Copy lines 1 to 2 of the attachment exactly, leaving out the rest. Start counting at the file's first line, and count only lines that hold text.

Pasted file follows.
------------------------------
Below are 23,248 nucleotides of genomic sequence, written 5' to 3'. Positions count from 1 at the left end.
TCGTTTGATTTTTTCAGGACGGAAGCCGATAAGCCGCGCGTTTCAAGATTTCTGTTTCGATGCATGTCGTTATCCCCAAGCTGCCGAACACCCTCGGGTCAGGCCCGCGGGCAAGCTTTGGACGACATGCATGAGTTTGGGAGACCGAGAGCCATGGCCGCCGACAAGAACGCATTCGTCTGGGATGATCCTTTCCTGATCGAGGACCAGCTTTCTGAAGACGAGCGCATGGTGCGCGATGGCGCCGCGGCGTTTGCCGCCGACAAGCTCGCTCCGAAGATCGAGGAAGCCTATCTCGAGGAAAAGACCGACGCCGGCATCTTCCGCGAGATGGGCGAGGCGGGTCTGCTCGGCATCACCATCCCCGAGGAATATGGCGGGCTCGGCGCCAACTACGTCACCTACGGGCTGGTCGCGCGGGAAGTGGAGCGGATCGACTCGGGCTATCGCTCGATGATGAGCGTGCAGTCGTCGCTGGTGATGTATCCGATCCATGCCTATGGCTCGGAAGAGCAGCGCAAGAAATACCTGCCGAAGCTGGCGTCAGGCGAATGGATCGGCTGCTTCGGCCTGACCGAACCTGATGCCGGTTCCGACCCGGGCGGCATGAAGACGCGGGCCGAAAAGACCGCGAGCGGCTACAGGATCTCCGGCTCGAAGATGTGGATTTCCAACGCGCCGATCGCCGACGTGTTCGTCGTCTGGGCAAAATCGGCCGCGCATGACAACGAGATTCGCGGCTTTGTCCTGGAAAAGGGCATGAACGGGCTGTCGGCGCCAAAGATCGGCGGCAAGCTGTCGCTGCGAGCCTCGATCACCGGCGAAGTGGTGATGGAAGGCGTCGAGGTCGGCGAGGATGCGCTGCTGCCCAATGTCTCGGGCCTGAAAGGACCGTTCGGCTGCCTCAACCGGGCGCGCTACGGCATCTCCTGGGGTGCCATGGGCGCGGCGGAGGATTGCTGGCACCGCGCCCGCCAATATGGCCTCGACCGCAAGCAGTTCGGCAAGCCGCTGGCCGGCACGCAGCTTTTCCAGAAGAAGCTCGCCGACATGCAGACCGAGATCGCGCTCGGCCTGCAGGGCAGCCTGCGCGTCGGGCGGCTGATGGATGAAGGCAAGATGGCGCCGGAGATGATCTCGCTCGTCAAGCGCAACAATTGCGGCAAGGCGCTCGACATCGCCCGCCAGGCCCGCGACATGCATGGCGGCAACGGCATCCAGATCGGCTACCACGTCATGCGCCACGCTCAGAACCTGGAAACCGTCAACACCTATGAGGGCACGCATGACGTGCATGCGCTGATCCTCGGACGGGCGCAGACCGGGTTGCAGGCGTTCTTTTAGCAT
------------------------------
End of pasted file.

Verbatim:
Below are 23,248 nucleotides of genomic sequence, written 5' to 3'. Positions count from 1 at the left end.
TCGTTTGATTTTTTCAGGACGGAAGCCGATAAGCCGCGCGTTTCAAGATTTCTGTTTCGATGCATGTCGTTATCCCCAAGCTGCCGAACACCCTCGGGTCAGGCCCGCGGGCAAGCTTTGGACGACATGCATGAGTTTGGGAGACCGAGAGCCATGGCCGCCGACAAGAACGCATTCGTCTGGGATGATCCTTTCCTGATCGAGGACCAGCTTTCTGAAGACGAGCGCATGGTGCGCGATGGCGCCGCGGCGTTTGCCGCCGACAAGCTCGCTCCGAAGATCGAGGAAGCCTATCTCGAGGAAAAGACCGACGCCGGCATCTTCCGCGAGATGGGCGAGGCGGGTCTGCTCGGCATCACCATCCCCGAGGAATATGGCGGGCTCGGCGCCAACTACGTCACCTACGGGCTGGTCGCGCGGGAAGTGGAGCGGATCGACTCGGGCTATCGCTCGATGATGAGCGTGCAGTCGTCGCTGGTGATGTATCCGATCCATGCCTATGGCTCGGAAGAGCAGCGCAAGAAATACCTGCCGAAGCTGGCGTCAGGCGAATGGATCGGCTGCTTCGGCCTGACCGAACCTGATGCCGGTTCCGACCCGGGCGGCATGAAGACGCGGGCCGAAAAGACCGCGAGCGGCTACAGGATCTCCGGCTCGAAGATGTGGATTTCCAACGCGCCGATCGCCGACGTGTTCGTCGTCTGGGCAAAATCGGCCGCGCATGACAACGAGATTCGCGGCTTTGTCCTGGAAAAGGGCATGAACGGGCTGTCGGCGCCAAAGATCGGCGGCAAGCTGTCGCTGCGAGCCTCGATCACCGGCGAAGTGGTGATGGAAGGCGTCGAGGTCGGCGAGGATGCGCTGCTGCCCAATGTCTCGGGCCTGAAAGGACCGTTCGGCTGCCTCAACCGGGCGCGCTACGGCATCTCCTGGGGTGCCATGGGCGCGGCGGAGGATTGCTGGCACCGCGCCCGCCAATATGGCCTCGACCGCAAGCAGTTCGGCAAGCCGCTGGCCGGCACGCAGCTTTTCCAGAAGAAGCTCGCCGACATGCAGACCGAGATCGCGCTCGGCCTGCAGGGCAGCCTGCGCGTCGGGCGGCTGATGGATGAAGGCAAGATGGCGCCGGAGATGATCTCGCTCGTCAAGCGCAACAATTGCGGCAAGGCGCTCGACATCGCCCGCCAGGCCCGCGACATGCATGGCGGCAACGGCATCCAGATCGGCTACCACGTCATGCGCCACGCTCAGAACCTGGAAACCGTCAACACCTATGAGGGCACGCATGACGTGCATGCGCTGATCCTCGGACGGGCGCAGACCGGGTTGCAGGCGTTCTTTTAGCAT